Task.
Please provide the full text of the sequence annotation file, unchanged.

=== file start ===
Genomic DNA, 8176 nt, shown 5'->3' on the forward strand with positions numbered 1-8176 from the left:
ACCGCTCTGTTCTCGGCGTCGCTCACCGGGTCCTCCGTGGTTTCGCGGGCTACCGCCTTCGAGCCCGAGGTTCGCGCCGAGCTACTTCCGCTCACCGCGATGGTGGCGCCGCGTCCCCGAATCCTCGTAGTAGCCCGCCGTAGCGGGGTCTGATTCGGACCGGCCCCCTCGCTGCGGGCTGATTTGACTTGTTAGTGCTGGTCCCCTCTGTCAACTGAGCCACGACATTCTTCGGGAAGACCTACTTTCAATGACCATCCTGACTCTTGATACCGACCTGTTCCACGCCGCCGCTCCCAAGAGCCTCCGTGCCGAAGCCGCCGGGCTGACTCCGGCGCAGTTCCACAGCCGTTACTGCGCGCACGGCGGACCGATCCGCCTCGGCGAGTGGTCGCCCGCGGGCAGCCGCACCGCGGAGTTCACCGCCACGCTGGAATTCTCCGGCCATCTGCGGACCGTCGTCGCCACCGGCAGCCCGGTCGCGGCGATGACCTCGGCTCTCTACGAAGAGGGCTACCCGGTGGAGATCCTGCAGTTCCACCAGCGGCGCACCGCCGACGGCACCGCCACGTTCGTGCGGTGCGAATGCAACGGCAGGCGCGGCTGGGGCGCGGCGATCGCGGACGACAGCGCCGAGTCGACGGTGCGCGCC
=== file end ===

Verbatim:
Genomic DNA, 8176 nt, shown 5'->3' on the forward strand with positions numbered 1-8176 from the left:
ACCGCTCTGTTCTCGGCGTCGCTCACCGGGTCCTCCGTGGTTTCGCGGGCTACCGCCTTCGAGCCCGAGGTTCGCGCCGAGCTACTTCCGCTCACCGCGATGGTGGCGCCGCGTCCCCGAATCCTCGTAGTAGCCCGCCGTAGCGGGGTCTGATTCGGACCGGCCCCCTCGCTGCGGGCTGATTTGACTTGTTAGTGCTGGTCCCCTCTGTCAACTGAGCCACGACATTCTTCGGGAAGACCTACTTTCAATGACCATCCTGACTCTTGATACCGACCTGTTCCACGCCGCCGCTCCCAAGAGCCTCCGTGCCGAAGCCGCCGGGCTGACTCCGGCGCAGTTCCACAGCCGTTACTGCGCGCACGGCGGACCGATCCGCCTCGGCGAGTGGTCGCCCGCGGGCAGCCGCACCGCGGAGTTCACCGCCACGCTGGAATTCTCCGGCCATCTGCGGACCGTCGTCGCCACCGGCAGCCCGGTCGCGGCGATGACCTCGGCTCTCTACGAAGAGGGCTACCCGGTGGAGATCCTGCAGTTCCACCAGCGGCGCACCGCCGACGGCACCGCCACGTTCGTGCGGTGCGAATGCAACGGCAGGCGCGGCTGGGGCGCGGCGATCGCGGACGACAGCGCCGAGTCGACGGTGCGCGCC